2023 Distribution Automation Project Tasks

Distribution Automation Project Tasks for 2023

Planned 2023 Research

This project focuses on the assets that utilities use to automate the distribution system. These assets might include switching devices (for example, reclosers, sectionalizers, enclosed switches, advanced lateral devices, and padmount switchgear) and their controls; distribution voltage and current sensors; and voltage optimization controls (capacitor bank and voltage regulator controls) and related components. Research will be provided in multiple forms, including:

  • Results from laboratory testing and failure analysis
  • Evaluation and demonstration of advanced tools and equipment
  • Development of guidebooks and field guides
  • Workshops, meetings, and webcasts

Laboratory Evaluation and Assessment: This task intends to define tests, develop the capability, and perform laboratory testing for distribution sensors, controls, and switching devices especially with regard to new designs. Test results aim to inform utility decisions regarding specification and selection.

Recloser Failure Analysis: This task investigates the failure mechanisms of distribution reclosers. The research intends to analyze failed units to understand failure modes. Also, failure information will be collected from various utilities to gather additional information on the failure modes of reclosers. The results could reduce the likelihood of failure and aid utilities in optimizing life-cycle performance.

Sensor Failure Analysis: This task investigates the degradation mechanisms and failure modes of distribution sensors. The research intends to analyze failed units to understand failure modes. The results could develop approaches to reduce the likelihood of failure, develop tests to perform on new sensors to identify potential future issues, and aid utilities in optimizing sensor life-cycle performance.

Underground Distribution Automation: This research investigates the life-cycle performance of medium-voltage underground DA fault interrupters and switches. As automated devices are increasingly being added to underground system, research is planned to focus on the expected long-term performance of the automation associated with underground devices, including investigation of degradation and failure modes and the need for standardization. Research results can inform equipment specifications and inspection and maintenance approaches, reducing the likelihood of failure and aiding utilities in optimizing the life-cycle performance of these devices. This task will be a joint task with P180.002 Underground Distribution Assets.

Cabling and Connectors for Automation Equipment: Automation controls are typically connected to devices at the top of the pole using a multi conductor control cable that is terminated on both ends with a multi-pin connector. Control cables have been found to cause mis-operations of automation device, inconsistent or inaccurate measurements from sensors, and reporting of improper statuses from the device. This task plans to investigate control cabling to understand failure causes and perform testing to inform specification and selection decisions related to control cables and connectors. The task also aims to understand practices related to installation and maintenance of control cables.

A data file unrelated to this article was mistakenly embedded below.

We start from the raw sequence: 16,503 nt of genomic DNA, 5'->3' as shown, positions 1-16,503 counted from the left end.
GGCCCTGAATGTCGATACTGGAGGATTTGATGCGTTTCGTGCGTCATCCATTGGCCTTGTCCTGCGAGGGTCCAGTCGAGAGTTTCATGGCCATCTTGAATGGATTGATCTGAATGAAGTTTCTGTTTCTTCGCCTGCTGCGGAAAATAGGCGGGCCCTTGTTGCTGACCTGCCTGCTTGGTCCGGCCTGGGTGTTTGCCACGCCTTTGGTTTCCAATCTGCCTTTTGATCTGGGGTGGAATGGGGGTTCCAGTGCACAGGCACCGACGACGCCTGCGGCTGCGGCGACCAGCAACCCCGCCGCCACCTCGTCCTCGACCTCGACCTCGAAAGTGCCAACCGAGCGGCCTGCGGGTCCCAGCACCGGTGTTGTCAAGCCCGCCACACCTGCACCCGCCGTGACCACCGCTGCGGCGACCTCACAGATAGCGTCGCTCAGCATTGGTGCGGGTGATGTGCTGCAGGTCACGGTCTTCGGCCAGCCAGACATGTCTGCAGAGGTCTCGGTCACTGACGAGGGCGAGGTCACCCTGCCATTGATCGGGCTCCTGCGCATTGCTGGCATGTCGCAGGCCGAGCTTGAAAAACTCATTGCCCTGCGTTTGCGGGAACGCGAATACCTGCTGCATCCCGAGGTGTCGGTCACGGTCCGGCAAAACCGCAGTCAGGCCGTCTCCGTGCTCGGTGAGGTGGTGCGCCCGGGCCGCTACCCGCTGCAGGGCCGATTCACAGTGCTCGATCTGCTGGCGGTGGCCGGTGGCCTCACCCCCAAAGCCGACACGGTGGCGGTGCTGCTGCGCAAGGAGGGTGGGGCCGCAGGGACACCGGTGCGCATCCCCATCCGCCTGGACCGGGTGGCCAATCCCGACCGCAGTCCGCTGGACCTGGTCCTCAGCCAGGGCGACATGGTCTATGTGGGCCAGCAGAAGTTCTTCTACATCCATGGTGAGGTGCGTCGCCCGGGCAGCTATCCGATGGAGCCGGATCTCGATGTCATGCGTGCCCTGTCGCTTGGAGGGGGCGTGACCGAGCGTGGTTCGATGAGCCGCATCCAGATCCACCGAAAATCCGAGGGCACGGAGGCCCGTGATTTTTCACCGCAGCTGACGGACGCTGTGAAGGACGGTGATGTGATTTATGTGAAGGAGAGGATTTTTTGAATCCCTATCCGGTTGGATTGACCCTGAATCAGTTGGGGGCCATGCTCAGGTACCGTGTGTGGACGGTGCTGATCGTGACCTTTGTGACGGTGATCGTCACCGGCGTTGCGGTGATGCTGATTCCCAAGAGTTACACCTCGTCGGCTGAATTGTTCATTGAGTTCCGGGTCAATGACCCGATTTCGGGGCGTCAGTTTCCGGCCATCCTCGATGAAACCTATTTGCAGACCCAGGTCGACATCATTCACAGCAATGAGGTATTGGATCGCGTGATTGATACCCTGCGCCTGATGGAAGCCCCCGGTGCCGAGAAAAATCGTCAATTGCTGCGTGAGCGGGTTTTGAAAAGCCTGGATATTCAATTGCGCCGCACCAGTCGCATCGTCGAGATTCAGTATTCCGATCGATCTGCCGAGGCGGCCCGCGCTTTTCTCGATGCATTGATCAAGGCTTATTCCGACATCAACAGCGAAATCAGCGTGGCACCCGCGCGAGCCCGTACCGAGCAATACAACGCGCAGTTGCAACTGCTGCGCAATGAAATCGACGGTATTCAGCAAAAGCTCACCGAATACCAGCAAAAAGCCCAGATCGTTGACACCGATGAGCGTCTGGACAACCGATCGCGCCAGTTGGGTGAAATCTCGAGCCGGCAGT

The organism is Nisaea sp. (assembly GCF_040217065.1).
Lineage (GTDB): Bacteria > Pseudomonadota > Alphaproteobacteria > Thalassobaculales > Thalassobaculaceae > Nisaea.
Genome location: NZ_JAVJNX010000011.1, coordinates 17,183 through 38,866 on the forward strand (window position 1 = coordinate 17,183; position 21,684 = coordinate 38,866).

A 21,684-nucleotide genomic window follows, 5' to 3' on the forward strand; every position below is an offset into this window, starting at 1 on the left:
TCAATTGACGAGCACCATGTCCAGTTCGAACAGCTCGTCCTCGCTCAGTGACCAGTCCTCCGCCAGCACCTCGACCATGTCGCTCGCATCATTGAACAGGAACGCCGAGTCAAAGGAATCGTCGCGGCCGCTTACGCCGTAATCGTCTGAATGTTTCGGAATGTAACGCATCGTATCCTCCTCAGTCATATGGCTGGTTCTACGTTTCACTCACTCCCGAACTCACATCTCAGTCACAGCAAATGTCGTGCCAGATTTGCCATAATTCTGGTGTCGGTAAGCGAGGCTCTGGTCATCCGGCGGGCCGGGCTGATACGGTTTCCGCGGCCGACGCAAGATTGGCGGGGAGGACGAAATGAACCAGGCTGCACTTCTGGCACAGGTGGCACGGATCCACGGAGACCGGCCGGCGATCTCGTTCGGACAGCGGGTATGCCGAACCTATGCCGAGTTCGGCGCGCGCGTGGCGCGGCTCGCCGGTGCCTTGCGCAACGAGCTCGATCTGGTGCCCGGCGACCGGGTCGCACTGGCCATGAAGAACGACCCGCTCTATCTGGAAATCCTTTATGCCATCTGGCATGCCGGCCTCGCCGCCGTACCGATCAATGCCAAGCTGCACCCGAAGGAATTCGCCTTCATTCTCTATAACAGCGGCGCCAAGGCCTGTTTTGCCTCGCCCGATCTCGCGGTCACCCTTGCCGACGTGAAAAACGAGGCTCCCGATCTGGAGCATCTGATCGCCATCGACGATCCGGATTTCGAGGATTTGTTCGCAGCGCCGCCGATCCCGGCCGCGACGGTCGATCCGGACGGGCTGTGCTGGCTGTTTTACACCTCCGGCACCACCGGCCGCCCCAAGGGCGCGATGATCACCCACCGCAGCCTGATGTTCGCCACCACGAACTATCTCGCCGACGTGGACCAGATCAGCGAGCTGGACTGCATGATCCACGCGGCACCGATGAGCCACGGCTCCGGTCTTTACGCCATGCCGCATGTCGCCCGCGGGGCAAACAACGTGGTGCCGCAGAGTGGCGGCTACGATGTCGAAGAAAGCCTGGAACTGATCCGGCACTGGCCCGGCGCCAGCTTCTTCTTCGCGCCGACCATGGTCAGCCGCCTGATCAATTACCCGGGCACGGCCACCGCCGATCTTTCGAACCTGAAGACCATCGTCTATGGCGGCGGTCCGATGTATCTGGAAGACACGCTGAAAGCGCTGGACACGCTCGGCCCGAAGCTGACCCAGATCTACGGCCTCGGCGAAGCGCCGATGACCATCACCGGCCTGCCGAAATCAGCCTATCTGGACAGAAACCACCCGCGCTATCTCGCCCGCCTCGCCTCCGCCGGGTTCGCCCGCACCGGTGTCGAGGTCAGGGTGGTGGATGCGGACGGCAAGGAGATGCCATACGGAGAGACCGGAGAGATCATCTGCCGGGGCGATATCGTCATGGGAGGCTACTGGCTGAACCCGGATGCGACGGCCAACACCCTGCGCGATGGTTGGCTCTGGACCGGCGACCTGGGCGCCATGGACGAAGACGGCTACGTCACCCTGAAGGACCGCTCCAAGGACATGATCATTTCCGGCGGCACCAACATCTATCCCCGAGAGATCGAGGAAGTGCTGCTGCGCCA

Grounding and Lightning Protection for Automation Assets: Utilities must protect control and communication equipment from the effects of lightning and surges on the distribution system. This task investigates utility grounding, bonding, and surge protection approaches for recloser, automated switch, capacitor bank, and voltage regulator installations. The task plans to continue to evaluate the effects of lightning on different installation configurations for automation equipment using laboratory testing and/or simulation.

Technology and Tools for Automation Asset Inspections: The widescale deployment of automation assets comes with additional challenges to utilities of how to inspect and maintain this large fleet of complex equipment. This task plans to investigate technology and tools to assist with inspections of newly installed automation assets, routine inspections, and failure investigations. The technologies evaluated may range from handheld tools to detect infrared radiation or partial discharge from specific components to the use of unmanned aerial vehicles (UAVs) for full imaging of a DA installation. Additionally, this task will investigate and demonstrate post data management and visualization tools.

EPRI Distribution Automation Guidebook: EPRI continues development of a comprehensive DA guidebook, with a current focus on reclosers, recloser controls, and distribution sensors. Report contents include a focus on specification, selection, installation, operation, and maintenance. Additions to the report will include new information about other DA asset types and/or new material about assets already covered.

DA Practices: This task investigates leading practices for management and field operation of DA devices. Focus areas include DA asset design, provisioning, installation, commissioning, inspection, maintenance, and troubleshooting. These practices are gathered through broad utility surveys and targeted interviews to discuss the utility’s practices in depth.

For more information on the 2023 plan for distribution automation, contact Jason Anderson